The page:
Please describe a time you set challenging goals for yourself and what you did to achieve these goals.

In one way Vans doesn’t differ from any other bigger American corporation. They want you to work hard, set ambitious goals, and meet them in your job. They want to hire people who enjoy setting challenging goals and meeting them.

If this is your first job application, you can talk about some goals you set at school, or perhaps in sports–you wanted to do a challenging jump on skis, or no a skateboard, something that seemed impossible initially. But with persistence and dedication, you eventually managed to reach the goal. Needless to say, even a better example is from a job you had before. Setting challenging sales goals, working long hours, sacrificing something for your job, and enjoying the accolades later on… Check a sample answer below for some inspiration:

Well, they actually set such a goal for me in my last job in retail. They had sales goals for each employee, and, considering the economic situation in the country, I found them extremely challenging, if not impossible to meet. But I like to be challenged, and decided to give it my best shot. Worked long hours, tried to make good connection with the customers, went above and beyond whenever possible. Even though I did not manage to meet the goals the company set for us, I was pretty close, and I know I gave it my best shot. At the end of the day, things are never fully under your control, and certain variables you simply cannot change….

Tell us about a time when a friend or co-worker bent or stretched the rules. What did you do? How would you have acted in the same situation? When do you feel it is appropriate to bend or stretch the rules?

Let’s be honest. Everyone has days when they do not feel like working. We try to bent the rules, to escape, to somehow get through the day. As someone once said: “the rules are here so we can break them“. In HireVue interview with Vans, however, you should show the right attitude to this kind of situation. Which basically means that you didn’t let it go unnoticed. On the contrary, you talked to the person who broke the rules, and if it didn’t help you reported them to the manager.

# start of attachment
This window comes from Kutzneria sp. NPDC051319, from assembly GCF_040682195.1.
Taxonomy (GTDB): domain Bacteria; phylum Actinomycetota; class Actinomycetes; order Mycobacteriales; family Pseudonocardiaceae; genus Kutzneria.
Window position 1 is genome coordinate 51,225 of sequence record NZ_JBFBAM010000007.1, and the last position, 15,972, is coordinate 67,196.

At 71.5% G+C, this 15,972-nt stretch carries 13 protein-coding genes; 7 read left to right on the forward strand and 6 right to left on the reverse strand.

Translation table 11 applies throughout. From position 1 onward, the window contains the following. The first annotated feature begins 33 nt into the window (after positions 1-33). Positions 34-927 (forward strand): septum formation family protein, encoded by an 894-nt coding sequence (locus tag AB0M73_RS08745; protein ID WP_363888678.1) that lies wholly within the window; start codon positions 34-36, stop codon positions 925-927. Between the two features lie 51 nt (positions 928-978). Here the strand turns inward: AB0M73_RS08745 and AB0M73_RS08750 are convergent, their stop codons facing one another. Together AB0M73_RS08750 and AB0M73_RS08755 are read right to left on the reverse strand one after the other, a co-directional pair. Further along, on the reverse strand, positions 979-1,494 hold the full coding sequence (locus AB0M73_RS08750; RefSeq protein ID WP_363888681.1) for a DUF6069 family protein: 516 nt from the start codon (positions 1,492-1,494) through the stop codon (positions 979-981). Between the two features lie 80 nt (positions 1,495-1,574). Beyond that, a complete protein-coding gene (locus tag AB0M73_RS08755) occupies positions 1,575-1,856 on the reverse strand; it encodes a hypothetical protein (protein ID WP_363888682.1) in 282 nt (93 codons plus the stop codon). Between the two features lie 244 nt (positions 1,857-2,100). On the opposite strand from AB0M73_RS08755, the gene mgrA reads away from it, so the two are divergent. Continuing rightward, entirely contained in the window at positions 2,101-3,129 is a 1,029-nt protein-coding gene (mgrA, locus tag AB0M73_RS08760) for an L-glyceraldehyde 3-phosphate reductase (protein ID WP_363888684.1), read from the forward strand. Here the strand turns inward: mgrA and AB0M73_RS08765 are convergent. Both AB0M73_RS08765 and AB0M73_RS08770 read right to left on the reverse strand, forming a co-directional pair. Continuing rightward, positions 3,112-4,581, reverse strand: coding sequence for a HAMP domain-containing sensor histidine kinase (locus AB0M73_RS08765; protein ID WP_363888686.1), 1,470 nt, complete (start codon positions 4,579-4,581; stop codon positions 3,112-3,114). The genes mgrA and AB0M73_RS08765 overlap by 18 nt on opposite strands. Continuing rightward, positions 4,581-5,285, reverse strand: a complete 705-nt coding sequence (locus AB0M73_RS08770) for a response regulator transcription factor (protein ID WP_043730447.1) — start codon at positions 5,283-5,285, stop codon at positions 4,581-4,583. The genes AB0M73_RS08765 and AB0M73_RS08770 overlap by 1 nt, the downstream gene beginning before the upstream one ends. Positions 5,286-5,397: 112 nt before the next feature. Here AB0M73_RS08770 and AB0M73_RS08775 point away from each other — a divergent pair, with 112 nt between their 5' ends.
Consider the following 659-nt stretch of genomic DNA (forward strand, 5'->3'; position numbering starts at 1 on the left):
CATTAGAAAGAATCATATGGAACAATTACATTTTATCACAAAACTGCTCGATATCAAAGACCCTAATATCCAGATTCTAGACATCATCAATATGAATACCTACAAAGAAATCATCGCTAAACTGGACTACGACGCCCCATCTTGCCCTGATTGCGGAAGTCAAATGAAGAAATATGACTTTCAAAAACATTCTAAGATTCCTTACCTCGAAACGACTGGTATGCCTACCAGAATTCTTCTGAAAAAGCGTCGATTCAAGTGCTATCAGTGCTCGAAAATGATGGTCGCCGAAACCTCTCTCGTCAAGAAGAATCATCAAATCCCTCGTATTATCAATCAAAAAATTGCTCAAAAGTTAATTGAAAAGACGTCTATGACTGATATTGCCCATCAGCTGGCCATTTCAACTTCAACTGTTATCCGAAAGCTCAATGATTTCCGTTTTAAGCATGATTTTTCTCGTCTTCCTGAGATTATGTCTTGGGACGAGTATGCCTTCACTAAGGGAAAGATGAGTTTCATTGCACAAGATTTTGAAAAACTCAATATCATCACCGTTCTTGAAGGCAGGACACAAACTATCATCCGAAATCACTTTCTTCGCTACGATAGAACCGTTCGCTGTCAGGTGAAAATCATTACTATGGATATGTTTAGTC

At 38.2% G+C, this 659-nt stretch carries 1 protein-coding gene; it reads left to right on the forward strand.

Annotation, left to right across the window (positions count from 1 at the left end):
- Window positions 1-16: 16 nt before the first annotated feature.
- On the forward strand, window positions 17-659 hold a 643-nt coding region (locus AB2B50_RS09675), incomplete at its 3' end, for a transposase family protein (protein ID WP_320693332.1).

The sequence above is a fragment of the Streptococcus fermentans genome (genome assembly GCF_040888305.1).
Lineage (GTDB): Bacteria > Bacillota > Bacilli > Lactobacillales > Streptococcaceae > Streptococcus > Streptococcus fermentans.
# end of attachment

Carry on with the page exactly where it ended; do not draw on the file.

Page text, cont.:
When it comes to the second question--what you would do in their shoes, it is good showing some humility and empathy, and perhaps saying that you understand why they felt the way they did, and did what they did. And while you have integrity and everything, you cannot say with certainty that you would not act in the same way. Because, in certain cases, one feels like stretching the rules, or bending them, is the only way to deal with the situation.

I remember a situation from my last job in a clothing store. One of the rules was to keep the store always perfectly neat, which meant packing and taking back to place the clothes and shoes the customers tried on, but didn’t buy. I was at a cash desk that day, and, watching my colleagues sales associates, and the hordes of people in the store, I witnessed a mess. My colleagues just didn’t have time to bring the clothes back to their place, since there were many customers to attend to. Hence there were open boxes and clothes hanging everywhere. They stretched the rules, and I pointed that out, and tried to help them tidy the mess once I had no people at the cash desk. At the same time though, I understood that in this particular instance, it perhaps made sense to bend the rules a bit, since I believe attending customers and answering their questions has priority over keeping the store neat and perfectly clean. Hence if I was in their shoes, I would probably act in the same way.


Please tell us about a time you made someone happy in a difficult situation. What was the situation, how did you respond, and what was the outcome?

At this point you can talk about all sorts of situations. And you do not need previous working experience really. Perhaps a friend of you came to school crying, having just broken up with her boyfriend. Or your colleague faced a tricky financial situation, and you came and showed them support. Of course, you can talk also about situations from a job, for example when you managed to bring smile back to the face of an upset customer.

The most important thing here is to show that you care, that you are attentive to the feelings of people around you, that you enjoy making others happy. Because that’s exactly the or type of personality they seek at Vans, when hiring new employees. Let’s have a look at a good sample answer.